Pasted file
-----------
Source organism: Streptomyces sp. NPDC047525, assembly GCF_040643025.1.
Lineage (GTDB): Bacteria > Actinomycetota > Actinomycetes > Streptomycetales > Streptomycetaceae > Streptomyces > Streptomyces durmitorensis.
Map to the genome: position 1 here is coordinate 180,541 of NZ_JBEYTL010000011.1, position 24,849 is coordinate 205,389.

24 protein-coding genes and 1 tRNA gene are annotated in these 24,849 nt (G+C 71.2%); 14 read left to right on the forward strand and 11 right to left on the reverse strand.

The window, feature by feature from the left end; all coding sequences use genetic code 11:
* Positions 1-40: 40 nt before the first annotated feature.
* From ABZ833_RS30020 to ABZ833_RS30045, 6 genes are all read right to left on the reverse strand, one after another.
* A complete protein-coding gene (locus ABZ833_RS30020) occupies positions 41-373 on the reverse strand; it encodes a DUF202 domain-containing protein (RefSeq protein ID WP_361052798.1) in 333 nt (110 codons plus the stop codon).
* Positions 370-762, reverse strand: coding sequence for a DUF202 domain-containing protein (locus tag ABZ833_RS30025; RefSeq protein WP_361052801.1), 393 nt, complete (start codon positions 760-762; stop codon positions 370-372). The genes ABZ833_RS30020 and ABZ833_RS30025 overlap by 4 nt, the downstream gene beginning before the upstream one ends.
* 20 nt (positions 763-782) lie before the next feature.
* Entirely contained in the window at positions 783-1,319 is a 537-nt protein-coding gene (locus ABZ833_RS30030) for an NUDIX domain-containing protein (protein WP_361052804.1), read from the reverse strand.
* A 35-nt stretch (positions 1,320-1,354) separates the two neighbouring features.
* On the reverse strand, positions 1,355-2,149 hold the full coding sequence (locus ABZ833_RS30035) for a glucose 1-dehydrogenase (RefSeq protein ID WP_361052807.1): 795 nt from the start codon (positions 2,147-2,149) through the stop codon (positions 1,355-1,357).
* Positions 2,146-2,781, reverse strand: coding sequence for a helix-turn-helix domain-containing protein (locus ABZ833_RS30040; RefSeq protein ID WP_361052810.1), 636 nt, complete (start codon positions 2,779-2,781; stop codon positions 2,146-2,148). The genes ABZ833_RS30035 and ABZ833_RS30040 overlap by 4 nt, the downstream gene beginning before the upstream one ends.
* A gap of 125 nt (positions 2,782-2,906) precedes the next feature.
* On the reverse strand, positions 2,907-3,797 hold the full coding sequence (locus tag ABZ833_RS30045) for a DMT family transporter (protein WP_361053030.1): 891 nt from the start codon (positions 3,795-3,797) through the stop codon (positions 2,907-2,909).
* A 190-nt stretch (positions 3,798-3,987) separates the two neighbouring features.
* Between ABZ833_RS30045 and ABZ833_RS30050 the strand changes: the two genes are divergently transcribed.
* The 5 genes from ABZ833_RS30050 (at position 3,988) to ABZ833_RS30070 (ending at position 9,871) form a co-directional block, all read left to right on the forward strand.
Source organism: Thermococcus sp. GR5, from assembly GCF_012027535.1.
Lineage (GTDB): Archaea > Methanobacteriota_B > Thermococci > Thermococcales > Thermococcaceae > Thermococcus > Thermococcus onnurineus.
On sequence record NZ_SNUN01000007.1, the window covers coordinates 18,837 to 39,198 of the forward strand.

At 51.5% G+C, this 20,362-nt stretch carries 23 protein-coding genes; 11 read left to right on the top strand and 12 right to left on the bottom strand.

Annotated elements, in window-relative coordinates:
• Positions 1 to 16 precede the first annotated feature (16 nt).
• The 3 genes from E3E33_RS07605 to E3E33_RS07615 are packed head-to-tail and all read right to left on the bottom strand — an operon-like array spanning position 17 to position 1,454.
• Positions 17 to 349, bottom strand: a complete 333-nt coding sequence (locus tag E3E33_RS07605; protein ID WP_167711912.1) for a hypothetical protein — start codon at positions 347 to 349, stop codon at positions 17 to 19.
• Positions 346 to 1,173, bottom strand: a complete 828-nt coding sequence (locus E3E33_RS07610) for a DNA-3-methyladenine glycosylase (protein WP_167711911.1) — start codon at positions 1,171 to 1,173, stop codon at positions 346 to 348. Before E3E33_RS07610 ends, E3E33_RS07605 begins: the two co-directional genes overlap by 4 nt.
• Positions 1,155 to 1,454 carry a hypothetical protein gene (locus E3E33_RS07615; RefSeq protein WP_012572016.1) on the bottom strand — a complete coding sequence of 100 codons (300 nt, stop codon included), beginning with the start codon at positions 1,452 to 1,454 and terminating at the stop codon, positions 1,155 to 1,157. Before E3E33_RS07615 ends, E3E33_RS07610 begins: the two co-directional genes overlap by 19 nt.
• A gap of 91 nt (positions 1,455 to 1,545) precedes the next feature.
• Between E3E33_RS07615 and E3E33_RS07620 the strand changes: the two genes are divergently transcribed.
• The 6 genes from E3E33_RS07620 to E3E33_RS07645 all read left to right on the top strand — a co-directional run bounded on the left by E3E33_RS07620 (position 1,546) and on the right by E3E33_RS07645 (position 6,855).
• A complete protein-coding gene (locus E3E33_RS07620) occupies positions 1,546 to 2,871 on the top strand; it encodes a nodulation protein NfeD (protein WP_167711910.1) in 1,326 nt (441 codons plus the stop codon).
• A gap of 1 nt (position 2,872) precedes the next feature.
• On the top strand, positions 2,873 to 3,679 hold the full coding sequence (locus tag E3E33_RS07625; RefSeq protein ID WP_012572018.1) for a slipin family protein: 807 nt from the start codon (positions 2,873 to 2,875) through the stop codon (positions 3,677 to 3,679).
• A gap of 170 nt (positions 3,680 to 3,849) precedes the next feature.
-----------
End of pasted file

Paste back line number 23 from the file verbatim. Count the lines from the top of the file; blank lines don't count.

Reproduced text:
At 51.5% G+C, this 20,362-nt stretch carries 23 protein-coding genes; 11 read left to right on the top strand and 12 right to left on the bottom strand.